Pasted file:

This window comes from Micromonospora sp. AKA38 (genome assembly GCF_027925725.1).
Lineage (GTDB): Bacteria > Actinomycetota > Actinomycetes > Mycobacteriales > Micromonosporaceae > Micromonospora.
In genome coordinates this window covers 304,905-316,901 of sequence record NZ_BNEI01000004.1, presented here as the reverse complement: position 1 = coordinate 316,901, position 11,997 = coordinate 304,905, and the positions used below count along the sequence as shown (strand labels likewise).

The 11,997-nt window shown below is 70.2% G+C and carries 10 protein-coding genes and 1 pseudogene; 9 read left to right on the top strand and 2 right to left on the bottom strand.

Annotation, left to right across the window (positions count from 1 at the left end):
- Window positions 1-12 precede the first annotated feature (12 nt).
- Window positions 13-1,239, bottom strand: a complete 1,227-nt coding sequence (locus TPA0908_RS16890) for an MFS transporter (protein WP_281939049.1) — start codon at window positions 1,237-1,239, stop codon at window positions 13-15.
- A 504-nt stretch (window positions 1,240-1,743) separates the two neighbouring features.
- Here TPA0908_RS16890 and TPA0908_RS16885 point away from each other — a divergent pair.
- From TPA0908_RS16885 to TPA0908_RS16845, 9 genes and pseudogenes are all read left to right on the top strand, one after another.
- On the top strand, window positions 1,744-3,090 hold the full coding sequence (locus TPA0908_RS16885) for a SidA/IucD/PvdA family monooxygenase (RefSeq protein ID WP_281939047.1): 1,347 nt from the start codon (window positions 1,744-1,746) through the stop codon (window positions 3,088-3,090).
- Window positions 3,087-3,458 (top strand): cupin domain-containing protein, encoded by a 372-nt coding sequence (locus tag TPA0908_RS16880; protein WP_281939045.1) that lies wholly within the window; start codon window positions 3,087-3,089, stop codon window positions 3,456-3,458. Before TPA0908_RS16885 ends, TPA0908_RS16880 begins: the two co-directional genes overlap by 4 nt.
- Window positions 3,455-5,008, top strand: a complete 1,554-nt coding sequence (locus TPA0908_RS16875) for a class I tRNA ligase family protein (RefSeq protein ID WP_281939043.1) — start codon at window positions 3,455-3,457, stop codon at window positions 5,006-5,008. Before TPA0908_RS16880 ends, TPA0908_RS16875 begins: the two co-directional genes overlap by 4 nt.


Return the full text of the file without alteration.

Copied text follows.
This window comes from Micromonospora sp. AKA38 (genome assembly GCF_027925725.1).
Lineage (GTDB): Bacteria > Actinomycetota > Actinomycetes > Mycobacteriales > Micromonosporaceae > Micromonospora.
In genome coordinates this window covers 304,905-316,901 of sequence record NZ_BNEI01000004.1, presented here as the reverse complement: position 1 = coordinate 316,901, position 11,997 = coordinate 304,905, and the positions used below count along the sequence as shown (strand labels likewise).

The 11,997-nt window shown below is 70.2% G+C and carries 10 protein-coding genes and 1 pseudogene; 9 read left to right on the top strand and 2 right to left on the bottom strand.

Annotation, left to right across the window (positions count from 1 at the left end):
- Window positions 1-12 precede the first annotated feature (12 nt).
- Window positions 13-1,239, bottom strand: a complete 1,227-nt coding sequence (locus TPA0908_RS16890) for an MFS transporter (protein WP_281939049.1) — start codon at window positions 1,237-1,239, stop codon at window positions 13-15.
- A 504-nt stretch (window positions 1,240-1,743) separates the two neighbouring features.
- Here TPA0908_RS16890 and TPA0908_RS16885 point away from each other — a divergent pair.
- From TPA0908_RS16885 to TPA0908_RS16845, 9 genes and pseudogenes are all read left to right on the top strand, one after another.
- On the top strand, window positions 1,744-3,090 hold the full coding sequence (locus TPA0908_RS16885) for a SidA/IucD/PvdA family monooxygenase (RefSeq protein ID WP_281939047.1): 1,347 nt from the start codon (window positions 1,744-1,746) through the stop codon (window positions 3,088-3,090).
- Window positions 3,087-3,458 (top strand): cupin domain-containing protein, encoded by a 372-nt coding sequence (locus tag TPA0908_RS16880; protein WP_281939045.1) that lies wholly within the window; start codon window positions 3,087-3,089, stop codon window positions 3,456-3,458. Before TPA0908_RS16885 ends, TPA0908_RS16880 begins: the two co-directional genes overlap by 4 nt.
- Window positions 3,455-5,008, top strand: a complete 1,554-nt coding sequence (locus TPA0908_RS16875) for a class I tRNA ligase family protein (RefSeq protein ID WP_281939043.1) — start codon at window positions 3,455-3,457, stop codon at window positions 5,006-5,008. Before TPA0908_RS16880 ends, TPA0908_RS16875 begins: the two co-directional genes overlap by 4 nt.